Approval needed for 'waste station' for sorting rubbish in rural Kenilworth

The Magpie Hall site, where a 'waste transfer station' could be built. Copyight: Google Earth
The Magpie Hall site, where a 'waste transfer station' could be built. Copyight: Google Earth

A 'waste station' used for storing and sorting a pile of rubbish as part of a skip business in a rural part of Kenilworth needs to be approved by Warwickshire County Council.

The site off Rouncil Lane just to the east of the junction with Woodcote Lane, known as Magpie Hall, is currently used by Warwickshire Waste as part of its skip hire business.

It currently has a 'waste transfer station' used for storing piles of waste surrounded by a three-metre high concrete wall.

But the company has applied to Warwickshire County Council for retrospective planning permission for the waste station.

The business would be open from 7am to 6pm from Monday to Friday, and from 7am to 1pm on Saturdays.

In its application, AC Environmental Consulting, on behalf of Warwickshire Waste, said impacts on neighbours are minimal and claimed operations are 'smooth and efficient'.

At a meeting on Thursday June 21, Kenilworth Town Council's planning committee objected to the plans as the plans did not make it clear it was retrospective.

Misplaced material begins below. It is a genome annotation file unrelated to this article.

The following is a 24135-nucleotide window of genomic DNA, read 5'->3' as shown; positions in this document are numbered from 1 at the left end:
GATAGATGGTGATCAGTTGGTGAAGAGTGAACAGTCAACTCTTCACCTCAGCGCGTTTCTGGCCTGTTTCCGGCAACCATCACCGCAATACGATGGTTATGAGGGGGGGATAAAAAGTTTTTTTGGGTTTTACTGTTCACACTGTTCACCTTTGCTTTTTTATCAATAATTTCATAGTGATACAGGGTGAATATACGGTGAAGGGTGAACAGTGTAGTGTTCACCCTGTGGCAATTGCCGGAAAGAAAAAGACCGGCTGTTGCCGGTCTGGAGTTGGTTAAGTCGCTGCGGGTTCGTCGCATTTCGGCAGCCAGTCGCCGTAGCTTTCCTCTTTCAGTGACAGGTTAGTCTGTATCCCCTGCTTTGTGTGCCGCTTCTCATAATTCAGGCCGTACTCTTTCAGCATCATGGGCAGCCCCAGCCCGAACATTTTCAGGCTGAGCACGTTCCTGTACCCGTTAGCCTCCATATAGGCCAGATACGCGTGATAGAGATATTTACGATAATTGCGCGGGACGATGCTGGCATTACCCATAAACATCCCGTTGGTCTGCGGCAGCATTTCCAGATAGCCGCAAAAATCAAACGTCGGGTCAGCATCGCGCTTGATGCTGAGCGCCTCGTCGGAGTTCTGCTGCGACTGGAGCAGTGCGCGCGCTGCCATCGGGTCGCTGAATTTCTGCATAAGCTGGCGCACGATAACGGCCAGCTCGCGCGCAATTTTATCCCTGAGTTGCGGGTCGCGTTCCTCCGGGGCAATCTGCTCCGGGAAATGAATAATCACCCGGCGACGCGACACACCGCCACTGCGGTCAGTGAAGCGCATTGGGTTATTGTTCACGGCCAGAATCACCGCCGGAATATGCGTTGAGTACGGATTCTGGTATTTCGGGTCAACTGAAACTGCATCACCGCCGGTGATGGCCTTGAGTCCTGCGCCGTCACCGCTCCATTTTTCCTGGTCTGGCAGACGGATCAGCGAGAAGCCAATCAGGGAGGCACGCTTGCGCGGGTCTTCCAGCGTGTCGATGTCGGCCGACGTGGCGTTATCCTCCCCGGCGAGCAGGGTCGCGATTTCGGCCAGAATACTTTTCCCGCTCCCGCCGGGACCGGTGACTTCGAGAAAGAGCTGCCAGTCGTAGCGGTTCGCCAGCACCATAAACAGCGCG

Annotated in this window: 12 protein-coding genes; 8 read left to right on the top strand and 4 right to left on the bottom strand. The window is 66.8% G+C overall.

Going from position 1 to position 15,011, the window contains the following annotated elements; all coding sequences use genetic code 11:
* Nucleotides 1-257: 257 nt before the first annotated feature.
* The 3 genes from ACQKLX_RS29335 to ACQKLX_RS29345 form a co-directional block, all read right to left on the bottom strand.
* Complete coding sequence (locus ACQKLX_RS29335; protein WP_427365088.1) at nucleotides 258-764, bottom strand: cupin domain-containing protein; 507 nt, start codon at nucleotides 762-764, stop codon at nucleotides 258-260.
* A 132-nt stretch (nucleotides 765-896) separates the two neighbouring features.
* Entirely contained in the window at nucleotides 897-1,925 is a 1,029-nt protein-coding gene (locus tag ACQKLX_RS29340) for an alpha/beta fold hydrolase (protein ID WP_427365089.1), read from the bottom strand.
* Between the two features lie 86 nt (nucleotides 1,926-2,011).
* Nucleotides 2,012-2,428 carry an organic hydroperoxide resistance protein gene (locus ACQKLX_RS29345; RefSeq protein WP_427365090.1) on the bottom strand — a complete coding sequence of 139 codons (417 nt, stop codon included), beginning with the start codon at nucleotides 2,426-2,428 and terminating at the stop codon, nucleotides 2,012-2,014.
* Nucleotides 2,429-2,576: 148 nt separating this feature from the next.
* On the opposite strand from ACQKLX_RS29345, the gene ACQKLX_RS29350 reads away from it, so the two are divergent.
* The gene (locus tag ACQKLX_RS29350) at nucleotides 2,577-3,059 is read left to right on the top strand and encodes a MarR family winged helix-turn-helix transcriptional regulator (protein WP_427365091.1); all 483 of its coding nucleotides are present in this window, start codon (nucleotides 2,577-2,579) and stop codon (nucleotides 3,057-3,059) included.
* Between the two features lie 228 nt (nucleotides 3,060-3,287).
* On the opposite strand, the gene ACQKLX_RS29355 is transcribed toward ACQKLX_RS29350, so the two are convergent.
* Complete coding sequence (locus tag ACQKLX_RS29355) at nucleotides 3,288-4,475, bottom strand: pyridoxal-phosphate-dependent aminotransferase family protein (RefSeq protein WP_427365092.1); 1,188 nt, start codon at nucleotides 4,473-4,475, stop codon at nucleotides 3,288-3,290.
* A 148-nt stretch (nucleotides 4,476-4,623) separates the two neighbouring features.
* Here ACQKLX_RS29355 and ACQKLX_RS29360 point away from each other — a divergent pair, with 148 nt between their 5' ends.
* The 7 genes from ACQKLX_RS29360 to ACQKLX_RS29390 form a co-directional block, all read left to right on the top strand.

This meant they were concerned the plan would bring increased traffic and noise to the area, as well as producing an unpleasant smell.

County councillor Dave Shilton made sure the plan will not be waved through by council officers by 'calling it in', which means it will have to be decided by councillors.

He said he had 'serious reservations' about the plan, adding: "I'm very concerned about the traffic along Rouncil Lane, especially with the abattoir further up the road.

"Rouncil Lane is not a main road. It could be detrimental to the road surface and to the environment."

He has since changed his mind on the plan.

Anyone wishing to comment on the application can do so here

This article has been edited to reflect the application is for retrospective planning permission. It was originally assumed the plans were new as there was no indication that retrospective permission was being sought.